Lack of Community and Connection.
Relationships are a key factor in resilience and wellbeing. A great sense of community, connection and collaboration in the workplace helps prevent burnout. Yet many of our church staff feel like they are going it alone, and report isolation and loneliness as some of their key struggles. The pandemic and vaccine mandates have caused divisions and conflict in many congregations. Pastors and ministry staff have had to play a role in supporting and managing people through these polarising times. The boundaries that pastors and ministry staff are encouraged to create with the congregations that they lead can also contribute to the sense of loneliness and isolation that many pastors experience. It is time that we challenged the model of sole clergy in charge of a congregation as a healthy model for churches or staff. Creating teams of clergy creates the opportunity for relationships and teams that many of our pastors long for.
Having a workplace where everyone’s needs are acknowledged and where each person is sufficiently resourced to do the job and management is seen to listen well and deal fairly with employees is important in preventing burnout. Fairness is also related to trust fair systems build trust between different levels of the organisation. A key ingredient to fairness is respect, everyone is able to present their arguments and is treated with respect.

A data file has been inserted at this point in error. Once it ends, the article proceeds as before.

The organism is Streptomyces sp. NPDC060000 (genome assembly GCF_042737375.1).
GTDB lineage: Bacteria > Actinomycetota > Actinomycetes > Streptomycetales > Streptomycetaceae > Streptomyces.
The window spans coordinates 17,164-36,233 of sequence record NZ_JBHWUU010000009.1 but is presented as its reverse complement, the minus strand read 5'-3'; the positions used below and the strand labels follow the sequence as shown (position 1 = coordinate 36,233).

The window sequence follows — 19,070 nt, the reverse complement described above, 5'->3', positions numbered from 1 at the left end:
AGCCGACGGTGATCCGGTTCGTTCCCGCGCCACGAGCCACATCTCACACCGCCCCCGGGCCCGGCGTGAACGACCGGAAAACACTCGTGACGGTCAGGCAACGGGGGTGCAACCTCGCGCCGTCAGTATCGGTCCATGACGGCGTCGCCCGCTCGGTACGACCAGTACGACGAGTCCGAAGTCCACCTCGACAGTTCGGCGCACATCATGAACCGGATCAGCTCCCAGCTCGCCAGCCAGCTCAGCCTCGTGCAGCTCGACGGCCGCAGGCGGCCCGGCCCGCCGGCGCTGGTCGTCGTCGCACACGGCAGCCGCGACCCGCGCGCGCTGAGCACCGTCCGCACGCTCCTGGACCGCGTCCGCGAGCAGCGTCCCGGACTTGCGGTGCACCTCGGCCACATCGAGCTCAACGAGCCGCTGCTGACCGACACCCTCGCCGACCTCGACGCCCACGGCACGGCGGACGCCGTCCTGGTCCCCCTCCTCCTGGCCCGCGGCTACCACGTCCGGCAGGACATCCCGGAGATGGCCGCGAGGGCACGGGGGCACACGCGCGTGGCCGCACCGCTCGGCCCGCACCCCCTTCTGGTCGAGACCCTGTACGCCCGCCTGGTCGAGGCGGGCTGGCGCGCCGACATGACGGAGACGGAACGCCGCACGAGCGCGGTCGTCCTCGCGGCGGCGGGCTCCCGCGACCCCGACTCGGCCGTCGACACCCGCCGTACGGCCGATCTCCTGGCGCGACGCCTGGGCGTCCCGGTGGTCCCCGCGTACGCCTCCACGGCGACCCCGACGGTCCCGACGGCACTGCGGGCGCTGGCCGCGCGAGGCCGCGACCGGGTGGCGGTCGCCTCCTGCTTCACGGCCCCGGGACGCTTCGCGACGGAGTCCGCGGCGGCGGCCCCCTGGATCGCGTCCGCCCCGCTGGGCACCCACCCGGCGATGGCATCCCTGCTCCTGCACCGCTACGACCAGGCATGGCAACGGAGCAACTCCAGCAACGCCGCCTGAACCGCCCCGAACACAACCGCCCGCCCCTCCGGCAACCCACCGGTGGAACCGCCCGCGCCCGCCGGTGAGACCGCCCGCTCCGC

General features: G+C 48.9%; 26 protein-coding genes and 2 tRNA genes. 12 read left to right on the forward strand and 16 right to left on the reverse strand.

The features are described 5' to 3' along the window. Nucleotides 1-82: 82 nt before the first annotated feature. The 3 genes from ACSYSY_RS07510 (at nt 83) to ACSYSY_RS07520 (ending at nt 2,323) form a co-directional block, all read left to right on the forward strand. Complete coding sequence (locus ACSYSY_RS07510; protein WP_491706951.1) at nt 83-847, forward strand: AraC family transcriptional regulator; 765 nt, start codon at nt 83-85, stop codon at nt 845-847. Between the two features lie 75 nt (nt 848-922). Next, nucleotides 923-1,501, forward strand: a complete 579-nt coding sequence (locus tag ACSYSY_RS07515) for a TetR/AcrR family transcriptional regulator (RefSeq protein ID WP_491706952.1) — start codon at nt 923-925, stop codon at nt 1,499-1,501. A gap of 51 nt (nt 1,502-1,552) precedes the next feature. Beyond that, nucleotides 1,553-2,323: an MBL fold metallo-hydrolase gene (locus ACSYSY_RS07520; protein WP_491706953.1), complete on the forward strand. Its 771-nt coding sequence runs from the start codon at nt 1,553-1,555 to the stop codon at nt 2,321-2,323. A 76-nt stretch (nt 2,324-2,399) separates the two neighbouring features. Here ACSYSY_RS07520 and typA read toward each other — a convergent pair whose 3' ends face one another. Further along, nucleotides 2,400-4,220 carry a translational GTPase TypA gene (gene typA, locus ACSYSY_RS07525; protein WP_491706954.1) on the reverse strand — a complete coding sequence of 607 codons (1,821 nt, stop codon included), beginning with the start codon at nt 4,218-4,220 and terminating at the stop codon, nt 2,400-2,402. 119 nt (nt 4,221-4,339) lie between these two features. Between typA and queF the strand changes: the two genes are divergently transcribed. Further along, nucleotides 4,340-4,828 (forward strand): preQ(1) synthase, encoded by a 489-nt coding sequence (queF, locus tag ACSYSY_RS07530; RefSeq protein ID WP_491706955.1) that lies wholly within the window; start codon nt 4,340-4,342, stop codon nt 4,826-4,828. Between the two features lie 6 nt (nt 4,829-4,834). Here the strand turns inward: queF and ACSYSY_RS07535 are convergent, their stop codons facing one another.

Sometimes I wonder if we really respect our pastors and ministry workers. Their work is very visible and everyone in the congregation feels entitled to offer their opinions, criticism and judgements on what the pastor does, says and is doing. This can result in them feeling unfairly criticised and unsupported in their work.
Values conflicts are a huge source of stress, distress and burnout in ministry workers. These occur on so many levels, disagreements about spiritual convictions, theology, missiology or just the constant battle against ‘but that’s the way we have always done things.” It is common for churches to claim that they embrace and tolerate diversity. But often I observe that they lack the relational skills to do that well. Translating and framing core beliefs and values into expected actions and behaviours helps to reduce the gaps that can occur in different people’s understanding of values and belief statements. Teaching our congregations conflict resolution, dialogue, theology and listening skills can assist with our ability to reduce conflict in our congregations.
The responsibility to introduce change rests on those of us on the committees and leadership teams of our churches. We can review and revise our systems, procedures and structures to ensure that our pastors and church ministry staff are receiving the care and nurture that they need to thrive.
I have briefly introduced some ideas but I am sure you have some great ideas too. How are you introducing systems and structures that support your pastors and ministry staff to thrive?